Directed by Jack Smight
Scripted by Christopher Isherwood and Don Bachardy, this is not exactly a faithful rendering of Mary Shelley's novel, although it deserves full marks for using the magnificent Arctic ending so long ignored by the cinema. Difficult to assess properly, since the feature is a boil-down from the 200-minute version shown on American TV, although a misogynistic reading is clearly intended (with the two brides, Frankenstein's and the monster's, emerging as more treacherously villainous than either of their mates). For a while it comes on like bad Hammer, until the arrival of the monster - a handsome lad, but the process is reverting - perks things up considerably. Particularly memorable is a scene where the monster's demurely virginal Bride sings 'I Love Little Pussy, Her Coat Is So Warm', before gleefully attempting to strangle a sleepy Persian and lasciviously licking a drop of mauve blood from her scratched arm; and a glorious moment of delirium when the monster disrupts a society ball to collect his bride, ripping off her pearl choker to reveal the stitched neck, then annexing her head as his property. Whiting is a weak Frankenstein, but more than made up for by Sarrazin (the monster), Seymour (his bride), Richardson (the hermit) and Mason (first cousin to Fu Manchu as Polidori).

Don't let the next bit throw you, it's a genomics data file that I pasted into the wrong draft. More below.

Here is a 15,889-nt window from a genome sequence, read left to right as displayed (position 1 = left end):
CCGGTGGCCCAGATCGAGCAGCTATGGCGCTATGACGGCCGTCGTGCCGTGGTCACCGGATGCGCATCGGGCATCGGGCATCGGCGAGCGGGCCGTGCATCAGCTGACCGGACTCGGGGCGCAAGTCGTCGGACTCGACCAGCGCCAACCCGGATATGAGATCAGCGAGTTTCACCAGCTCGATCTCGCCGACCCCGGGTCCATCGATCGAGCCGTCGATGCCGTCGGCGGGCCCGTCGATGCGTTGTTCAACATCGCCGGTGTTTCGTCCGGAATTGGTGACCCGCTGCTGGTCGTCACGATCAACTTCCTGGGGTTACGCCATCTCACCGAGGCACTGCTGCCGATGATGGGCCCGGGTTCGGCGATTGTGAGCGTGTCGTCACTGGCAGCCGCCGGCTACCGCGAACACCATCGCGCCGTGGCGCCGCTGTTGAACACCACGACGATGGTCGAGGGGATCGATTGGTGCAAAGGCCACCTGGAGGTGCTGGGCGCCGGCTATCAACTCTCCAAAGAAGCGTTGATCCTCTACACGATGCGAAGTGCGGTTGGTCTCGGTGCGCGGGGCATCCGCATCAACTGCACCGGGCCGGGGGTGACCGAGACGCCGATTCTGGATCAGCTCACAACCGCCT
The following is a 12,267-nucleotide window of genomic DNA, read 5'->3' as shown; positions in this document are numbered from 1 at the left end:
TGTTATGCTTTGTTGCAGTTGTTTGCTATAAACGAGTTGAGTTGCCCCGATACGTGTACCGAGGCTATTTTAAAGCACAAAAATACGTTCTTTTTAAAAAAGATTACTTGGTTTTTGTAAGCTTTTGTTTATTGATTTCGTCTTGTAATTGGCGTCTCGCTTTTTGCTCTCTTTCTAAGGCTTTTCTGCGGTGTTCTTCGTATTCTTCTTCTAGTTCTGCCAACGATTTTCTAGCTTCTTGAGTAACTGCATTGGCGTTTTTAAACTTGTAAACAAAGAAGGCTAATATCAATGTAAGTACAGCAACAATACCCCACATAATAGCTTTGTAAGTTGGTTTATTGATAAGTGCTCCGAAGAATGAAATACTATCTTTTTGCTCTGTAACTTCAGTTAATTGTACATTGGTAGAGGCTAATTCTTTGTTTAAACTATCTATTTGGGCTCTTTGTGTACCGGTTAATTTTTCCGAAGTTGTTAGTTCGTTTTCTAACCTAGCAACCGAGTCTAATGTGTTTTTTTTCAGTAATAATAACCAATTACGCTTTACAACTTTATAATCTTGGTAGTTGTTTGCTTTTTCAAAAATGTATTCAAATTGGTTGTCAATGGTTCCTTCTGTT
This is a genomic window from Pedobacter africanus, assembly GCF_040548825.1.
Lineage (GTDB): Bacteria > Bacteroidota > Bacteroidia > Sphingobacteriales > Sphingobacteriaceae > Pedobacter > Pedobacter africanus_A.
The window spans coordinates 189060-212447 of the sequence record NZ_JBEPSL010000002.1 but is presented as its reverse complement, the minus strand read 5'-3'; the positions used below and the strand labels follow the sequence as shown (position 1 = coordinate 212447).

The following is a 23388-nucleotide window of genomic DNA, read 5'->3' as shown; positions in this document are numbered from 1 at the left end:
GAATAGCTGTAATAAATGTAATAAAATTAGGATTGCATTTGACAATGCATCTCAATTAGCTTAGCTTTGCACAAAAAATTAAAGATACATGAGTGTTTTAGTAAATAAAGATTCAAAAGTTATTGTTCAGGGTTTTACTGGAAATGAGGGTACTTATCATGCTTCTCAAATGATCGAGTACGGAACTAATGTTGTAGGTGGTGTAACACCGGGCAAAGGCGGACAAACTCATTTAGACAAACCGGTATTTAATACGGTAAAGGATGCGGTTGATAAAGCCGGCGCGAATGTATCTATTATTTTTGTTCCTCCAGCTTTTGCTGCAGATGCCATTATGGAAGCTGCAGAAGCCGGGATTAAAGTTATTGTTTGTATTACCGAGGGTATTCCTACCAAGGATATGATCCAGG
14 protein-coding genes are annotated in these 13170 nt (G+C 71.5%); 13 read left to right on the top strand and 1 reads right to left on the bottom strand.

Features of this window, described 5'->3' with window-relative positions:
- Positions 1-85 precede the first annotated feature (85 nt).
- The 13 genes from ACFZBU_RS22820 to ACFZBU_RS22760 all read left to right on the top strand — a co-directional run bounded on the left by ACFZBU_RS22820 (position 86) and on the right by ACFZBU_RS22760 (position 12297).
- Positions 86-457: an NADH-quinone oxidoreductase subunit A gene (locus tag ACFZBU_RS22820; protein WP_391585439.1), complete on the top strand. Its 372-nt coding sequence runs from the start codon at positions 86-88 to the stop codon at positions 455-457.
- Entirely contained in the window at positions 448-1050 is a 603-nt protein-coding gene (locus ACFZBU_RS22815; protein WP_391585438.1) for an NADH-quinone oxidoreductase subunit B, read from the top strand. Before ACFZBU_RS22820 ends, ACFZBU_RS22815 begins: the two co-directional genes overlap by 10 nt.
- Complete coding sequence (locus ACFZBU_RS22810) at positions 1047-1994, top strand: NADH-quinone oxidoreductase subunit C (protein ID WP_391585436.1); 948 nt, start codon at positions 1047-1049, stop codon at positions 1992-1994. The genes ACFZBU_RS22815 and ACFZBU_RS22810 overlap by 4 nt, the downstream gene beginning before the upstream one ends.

Television Premiere: November 30th, 1973
DVD Review: Universal - Region 1 - NTSC
|DVD Box Cover||
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|Distribution||Universal Home Video - Region 1 - NTSC|
1.33:1 Aspect Ratio
Average Bitrate: 5.40 mb/s
NTSC 720x480 29.97 f/s
NOTE: The Vertical axis represents the bits transferred per second. The Horizontal is the time in minutes.
|Audio||English (Dolby Digital 2.0)|
|Subtitles||English (HoH), None|
Studio: Universal Home Video
Original Aspect Ratio 1.33:1
• Sneak Peeks
The DVD image is rather lackluster - a bit dirty and hazy in spots - I suspect though it is close to how it appeared on TV in its premiere. It is progressive and certainly watchable. Audio was consistent if unremarkable. No extras but the optional subtitles are appreciated.
This television film (shown over two nights) is far from standard fare TV - it has a healthy following - and rightly deserved. I recall watching it and remembering much from over 30 years ago. I was quite young but it was still and impacting adventure with strong performances and a unique twist (to all previous incarnations of Shelly's novel).
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